Family and work obligations demand a lot from us. Not only are we required to be perfectly competent, productive, and sane all of our waking lives, but we also must do so on time, day-in and day-out. This craziness only ever ends when we are deep asleep at the end of each day.
I recently came across a video a YouTube titled, “The Sanity of Madness,” a video produced by the channel The School of Life. This video got me thinking about how obligations in adulthood almost never end. The video talks about how it’s OK to let go once in awhile . . . to stop, pause, think, and reflect. To acknowledge that we do not need to be perfectly competent all of the time, and to accept that it’s OK to make mistakes – even fail – once in a while.
Culturally, in the United States and in the west in general, a person’s worth is more or less placed upon his or her career status, how much money he or she makes, whether someone lives in a desirable city with a lot to offer or a small town with little going on. Although these externalities shape us, it is also important to remember that no one – not even the most competent among us – can continue at this rat-race pace forever. Once in a while, as The School of Life video point out, it’s OK to let go.
How we balance competing demands and obligations is the key, I think.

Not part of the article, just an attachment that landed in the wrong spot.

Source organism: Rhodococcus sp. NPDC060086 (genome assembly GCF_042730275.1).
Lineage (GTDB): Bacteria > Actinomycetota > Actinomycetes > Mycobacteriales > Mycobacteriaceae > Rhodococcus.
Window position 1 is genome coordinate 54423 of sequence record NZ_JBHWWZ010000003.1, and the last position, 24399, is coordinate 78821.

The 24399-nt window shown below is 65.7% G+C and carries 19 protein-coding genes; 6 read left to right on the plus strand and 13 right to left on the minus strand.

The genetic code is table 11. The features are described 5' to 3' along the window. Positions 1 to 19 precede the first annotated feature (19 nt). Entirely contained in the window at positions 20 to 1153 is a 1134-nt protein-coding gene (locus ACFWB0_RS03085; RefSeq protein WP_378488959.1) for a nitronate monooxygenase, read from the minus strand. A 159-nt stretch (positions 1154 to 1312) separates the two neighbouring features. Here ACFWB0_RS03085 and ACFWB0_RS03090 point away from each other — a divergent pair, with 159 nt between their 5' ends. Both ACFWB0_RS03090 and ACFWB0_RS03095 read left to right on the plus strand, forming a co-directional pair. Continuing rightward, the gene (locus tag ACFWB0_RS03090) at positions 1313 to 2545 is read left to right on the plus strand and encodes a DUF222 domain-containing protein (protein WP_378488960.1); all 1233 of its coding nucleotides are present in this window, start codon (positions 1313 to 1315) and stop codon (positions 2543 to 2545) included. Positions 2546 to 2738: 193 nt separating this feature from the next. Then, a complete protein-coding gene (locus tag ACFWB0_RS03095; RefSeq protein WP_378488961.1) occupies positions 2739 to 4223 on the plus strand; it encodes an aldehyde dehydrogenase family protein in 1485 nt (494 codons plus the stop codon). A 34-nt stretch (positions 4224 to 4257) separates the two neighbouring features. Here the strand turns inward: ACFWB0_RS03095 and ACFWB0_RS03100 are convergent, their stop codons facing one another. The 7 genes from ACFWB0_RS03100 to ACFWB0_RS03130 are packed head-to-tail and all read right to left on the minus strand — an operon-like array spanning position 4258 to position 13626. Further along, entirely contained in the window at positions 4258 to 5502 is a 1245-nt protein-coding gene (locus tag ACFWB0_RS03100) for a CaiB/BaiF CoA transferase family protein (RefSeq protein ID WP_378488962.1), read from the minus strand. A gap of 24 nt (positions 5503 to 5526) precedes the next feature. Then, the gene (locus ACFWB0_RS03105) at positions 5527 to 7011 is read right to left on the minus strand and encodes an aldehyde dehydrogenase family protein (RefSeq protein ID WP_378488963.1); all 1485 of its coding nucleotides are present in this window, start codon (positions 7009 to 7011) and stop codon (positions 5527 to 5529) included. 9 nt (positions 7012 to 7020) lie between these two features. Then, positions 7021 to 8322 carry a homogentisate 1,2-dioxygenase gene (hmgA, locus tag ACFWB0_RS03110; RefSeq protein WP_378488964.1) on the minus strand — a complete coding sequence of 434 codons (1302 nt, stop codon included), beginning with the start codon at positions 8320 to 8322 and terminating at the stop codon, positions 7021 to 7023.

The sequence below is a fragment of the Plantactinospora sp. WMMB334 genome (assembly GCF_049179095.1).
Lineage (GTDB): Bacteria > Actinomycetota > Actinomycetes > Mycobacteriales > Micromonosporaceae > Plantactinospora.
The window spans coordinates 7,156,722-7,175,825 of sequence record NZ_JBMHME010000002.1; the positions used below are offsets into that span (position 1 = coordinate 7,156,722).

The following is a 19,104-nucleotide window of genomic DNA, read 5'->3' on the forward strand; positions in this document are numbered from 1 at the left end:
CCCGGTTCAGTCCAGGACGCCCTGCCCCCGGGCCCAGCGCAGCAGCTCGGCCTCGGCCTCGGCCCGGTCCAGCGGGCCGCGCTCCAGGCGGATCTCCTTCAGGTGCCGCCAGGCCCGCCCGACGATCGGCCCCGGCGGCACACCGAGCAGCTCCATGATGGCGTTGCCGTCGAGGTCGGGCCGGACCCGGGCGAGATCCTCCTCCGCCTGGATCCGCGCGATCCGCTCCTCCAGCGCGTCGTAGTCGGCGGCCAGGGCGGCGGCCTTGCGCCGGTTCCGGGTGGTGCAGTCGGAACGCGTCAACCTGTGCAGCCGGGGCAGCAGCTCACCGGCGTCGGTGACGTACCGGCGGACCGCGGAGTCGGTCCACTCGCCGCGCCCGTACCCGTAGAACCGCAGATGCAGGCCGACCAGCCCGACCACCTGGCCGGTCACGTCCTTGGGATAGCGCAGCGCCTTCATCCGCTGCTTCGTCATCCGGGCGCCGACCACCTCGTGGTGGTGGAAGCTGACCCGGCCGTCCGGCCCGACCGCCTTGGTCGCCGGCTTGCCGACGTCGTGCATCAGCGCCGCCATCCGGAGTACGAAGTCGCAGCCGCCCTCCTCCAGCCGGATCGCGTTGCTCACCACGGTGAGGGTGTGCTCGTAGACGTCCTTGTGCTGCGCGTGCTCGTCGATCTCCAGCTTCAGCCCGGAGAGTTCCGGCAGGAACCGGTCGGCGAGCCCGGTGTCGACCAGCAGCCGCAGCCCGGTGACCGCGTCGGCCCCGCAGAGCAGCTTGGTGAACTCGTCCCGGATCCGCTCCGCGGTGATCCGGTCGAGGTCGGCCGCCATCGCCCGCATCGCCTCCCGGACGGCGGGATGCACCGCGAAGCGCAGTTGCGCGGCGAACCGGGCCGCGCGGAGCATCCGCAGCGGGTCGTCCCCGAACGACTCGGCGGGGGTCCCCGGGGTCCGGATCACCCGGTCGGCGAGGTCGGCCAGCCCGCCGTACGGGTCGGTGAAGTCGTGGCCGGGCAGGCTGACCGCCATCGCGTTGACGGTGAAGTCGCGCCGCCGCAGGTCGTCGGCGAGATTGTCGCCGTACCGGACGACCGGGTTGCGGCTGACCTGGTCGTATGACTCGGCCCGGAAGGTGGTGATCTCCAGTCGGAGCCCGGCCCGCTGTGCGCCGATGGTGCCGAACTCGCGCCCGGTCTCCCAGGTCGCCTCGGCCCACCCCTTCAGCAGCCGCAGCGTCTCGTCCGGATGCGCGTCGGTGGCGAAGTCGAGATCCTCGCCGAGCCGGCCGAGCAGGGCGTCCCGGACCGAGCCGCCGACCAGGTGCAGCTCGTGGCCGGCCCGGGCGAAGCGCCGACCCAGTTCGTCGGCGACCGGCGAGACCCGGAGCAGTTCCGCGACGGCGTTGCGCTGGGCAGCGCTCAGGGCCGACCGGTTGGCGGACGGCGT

Our available time can be carved up into a pie chart, and the slice of the pie left for self-development gets – with more and more obligations – increasingly smaller and smaller. How can a person focus on self-improvement with such little resources? High paying jobs demand a lot from us. Family demands a lot from us. Relationships and community demand a lot from us. It is in this storm of obligations that we may lose ourselves.
The sanity of madness is a way of saying that it is ok to let go once in a while. It’s a way of noticing that if we don’t stop and get off of the treadmill once in a while, we will experience burnout. And burnout, as it is often pointed out, occurs across the professions. Marriages dissolve. Friendships end.
One way to slow down is to simply pause. Recognize that it’s OK not to be totally competent in every waking moment. Know that if you don’t get that job, that promotion, that date . . . your world isn’t over. The sanity of madness is, finally, a way of saying, “I can’t keep up, and I need to slow down.” Although it may seem contrary to success, it may be time to realize that in life sometimes it’s OK to say “I can’t,” to stop, to pause.
There is sanity in madness sometimes.